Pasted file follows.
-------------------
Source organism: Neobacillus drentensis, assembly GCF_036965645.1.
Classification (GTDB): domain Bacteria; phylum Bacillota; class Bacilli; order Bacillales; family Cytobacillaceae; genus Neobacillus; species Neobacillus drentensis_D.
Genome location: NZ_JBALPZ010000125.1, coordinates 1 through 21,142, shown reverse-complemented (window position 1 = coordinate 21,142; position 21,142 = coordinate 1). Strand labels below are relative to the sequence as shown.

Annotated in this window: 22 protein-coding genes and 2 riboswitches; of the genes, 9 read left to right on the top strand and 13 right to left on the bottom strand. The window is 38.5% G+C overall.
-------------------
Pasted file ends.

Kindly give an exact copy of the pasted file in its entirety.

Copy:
Source organism: Neobacillus drentensis, assembly GCF_036965645.1.
Classification (GTDB): domain Bacteria; phylum Bacillota; class Bacilli; order Bacillales; family Cytobacillaceae; genus Neobacillus; species Neobacillus drentensis_D.
Genome location: NZ_JBALPZ010000125.1, coordinates 1 through 21,142, shown reverse-complemented (window position 1 = coordinate 21,142; position 21,142 = coordinate 1). Strand labels below are relative to the sequence as shown.

Annotated in this window: 22 protein-coding genes and 2 riboswitches; of the genes, 9 read left to right on the top strand and 13 right to left on the bottom strand. The window is 38.5% G+C overall.